Systems Engineering Requires a Paradigm Shift
Dr. Yogananda Jeppu, Honeywell Technology Solutions
Systems engineering is all about a structured and auditable approach to identifying requirements, managing interfaces, and controlling risks throughout the project lifecycle. The systems engineer must analyze, specify, design, and verify the system to ensure that its functionality is as per the requirements.
As markets are becoming more demanding, products are becoming more customized, and design life-cycles are getting shorter, systems engineering can provide an organization with a clear competitive advantage. The correct application of systems principles and practices will realize substantial benefits including reduced design lead time, design changes, and errors in production and improved reliability.
Despite well-defined systems engineering process, safety critical systems have been known to have issues. There have been two major issues reported in 2015. This means, we have not yet mastered the art of system and software development. We have been spending a lot of time on the right side of the V model, testing the system. Testing is approximately 80% of the activity in the system development lifecycle today. We have done all sorts of testing at various levels, yet we find errors in final stages of product testing. 70% to 80% of the errors found during testing are in the requirements. This clearly shows that there is something wrong with the way we do things today. We require looking at the V model and bringing in a paradigm shift here.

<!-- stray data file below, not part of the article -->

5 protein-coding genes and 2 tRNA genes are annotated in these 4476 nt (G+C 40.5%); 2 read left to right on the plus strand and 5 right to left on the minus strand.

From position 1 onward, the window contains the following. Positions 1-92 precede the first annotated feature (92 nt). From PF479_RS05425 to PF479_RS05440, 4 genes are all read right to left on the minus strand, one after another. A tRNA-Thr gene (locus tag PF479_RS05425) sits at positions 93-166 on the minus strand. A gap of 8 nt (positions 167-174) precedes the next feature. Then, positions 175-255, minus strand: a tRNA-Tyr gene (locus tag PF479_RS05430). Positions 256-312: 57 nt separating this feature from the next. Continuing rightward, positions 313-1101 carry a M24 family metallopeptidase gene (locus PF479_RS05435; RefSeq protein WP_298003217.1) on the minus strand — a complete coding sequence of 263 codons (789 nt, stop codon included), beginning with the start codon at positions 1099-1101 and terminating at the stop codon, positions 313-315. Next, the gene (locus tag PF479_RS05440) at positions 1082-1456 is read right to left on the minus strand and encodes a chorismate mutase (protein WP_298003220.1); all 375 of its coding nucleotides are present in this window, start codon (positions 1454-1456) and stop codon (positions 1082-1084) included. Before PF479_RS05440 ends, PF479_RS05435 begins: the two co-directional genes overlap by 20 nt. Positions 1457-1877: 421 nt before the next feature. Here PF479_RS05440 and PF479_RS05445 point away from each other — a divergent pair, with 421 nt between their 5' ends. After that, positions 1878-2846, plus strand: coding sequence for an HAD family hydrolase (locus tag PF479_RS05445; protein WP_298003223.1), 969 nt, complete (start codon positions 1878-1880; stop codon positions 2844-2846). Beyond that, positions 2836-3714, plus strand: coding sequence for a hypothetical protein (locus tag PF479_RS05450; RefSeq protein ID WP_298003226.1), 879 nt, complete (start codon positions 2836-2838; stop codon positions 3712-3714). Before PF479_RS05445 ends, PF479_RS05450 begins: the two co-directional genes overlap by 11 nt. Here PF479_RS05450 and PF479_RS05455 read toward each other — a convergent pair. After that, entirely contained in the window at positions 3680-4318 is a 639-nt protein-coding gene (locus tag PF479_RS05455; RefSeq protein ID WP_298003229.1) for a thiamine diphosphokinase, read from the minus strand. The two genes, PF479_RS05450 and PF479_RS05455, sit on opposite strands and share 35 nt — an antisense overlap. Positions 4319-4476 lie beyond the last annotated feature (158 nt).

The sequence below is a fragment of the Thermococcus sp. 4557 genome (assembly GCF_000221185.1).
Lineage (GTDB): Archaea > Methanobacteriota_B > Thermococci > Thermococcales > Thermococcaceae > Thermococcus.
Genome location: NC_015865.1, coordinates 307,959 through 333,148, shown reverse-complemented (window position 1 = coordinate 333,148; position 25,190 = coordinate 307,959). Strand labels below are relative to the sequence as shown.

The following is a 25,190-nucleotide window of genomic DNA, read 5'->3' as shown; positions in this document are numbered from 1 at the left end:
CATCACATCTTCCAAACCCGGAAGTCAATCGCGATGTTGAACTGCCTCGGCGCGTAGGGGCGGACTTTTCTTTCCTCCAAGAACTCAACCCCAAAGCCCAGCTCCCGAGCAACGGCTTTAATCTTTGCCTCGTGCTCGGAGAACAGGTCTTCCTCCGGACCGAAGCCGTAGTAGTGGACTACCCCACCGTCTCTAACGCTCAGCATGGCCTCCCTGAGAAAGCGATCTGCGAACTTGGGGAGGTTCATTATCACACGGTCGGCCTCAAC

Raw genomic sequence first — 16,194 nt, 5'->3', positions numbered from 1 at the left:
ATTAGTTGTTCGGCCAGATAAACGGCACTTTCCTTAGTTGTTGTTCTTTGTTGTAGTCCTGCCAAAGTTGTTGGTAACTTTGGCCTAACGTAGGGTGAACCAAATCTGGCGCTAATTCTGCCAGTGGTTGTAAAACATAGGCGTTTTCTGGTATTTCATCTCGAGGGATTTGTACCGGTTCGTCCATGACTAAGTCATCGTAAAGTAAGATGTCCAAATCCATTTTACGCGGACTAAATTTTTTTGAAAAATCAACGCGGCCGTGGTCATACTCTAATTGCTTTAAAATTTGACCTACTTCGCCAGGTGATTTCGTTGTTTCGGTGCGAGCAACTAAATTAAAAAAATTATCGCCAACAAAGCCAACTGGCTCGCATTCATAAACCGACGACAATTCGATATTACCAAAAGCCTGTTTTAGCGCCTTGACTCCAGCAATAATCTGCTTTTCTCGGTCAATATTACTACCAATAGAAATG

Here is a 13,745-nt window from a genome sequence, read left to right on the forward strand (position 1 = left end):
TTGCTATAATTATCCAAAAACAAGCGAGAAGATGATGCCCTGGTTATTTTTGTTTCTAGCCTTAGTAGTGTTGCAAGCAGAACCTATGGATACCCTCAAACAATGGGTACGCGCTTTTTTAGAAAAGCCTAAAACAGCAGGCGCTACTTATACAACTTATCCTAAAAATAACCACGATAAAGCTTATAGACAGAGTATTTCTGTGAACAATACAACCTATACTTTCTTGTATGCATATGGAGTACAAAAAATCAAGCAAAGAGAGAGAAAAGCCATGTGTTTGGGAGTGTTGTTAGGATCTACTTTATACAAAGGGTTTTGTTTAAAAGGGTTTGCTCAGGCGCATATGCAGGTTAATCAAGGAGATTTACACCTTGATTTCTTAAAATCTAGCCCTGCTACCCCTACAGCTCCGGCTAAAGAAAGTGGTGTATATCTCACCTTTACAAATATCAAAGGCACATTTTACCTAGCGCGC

We, therefore need to shift our focus from testing on the right to the place where the most errors are found – the left side. This talk elaborates on the concept of “mathematizing the left” and “automating the right” of the V model of systems development. Model-based development, property based requirements, and formally proving the correctness is the way forward. Automating testing with coverage metrics at various levels and ensuring 100% property coverage is the way forward for the right side.
Recorded: 28 Apr 2016
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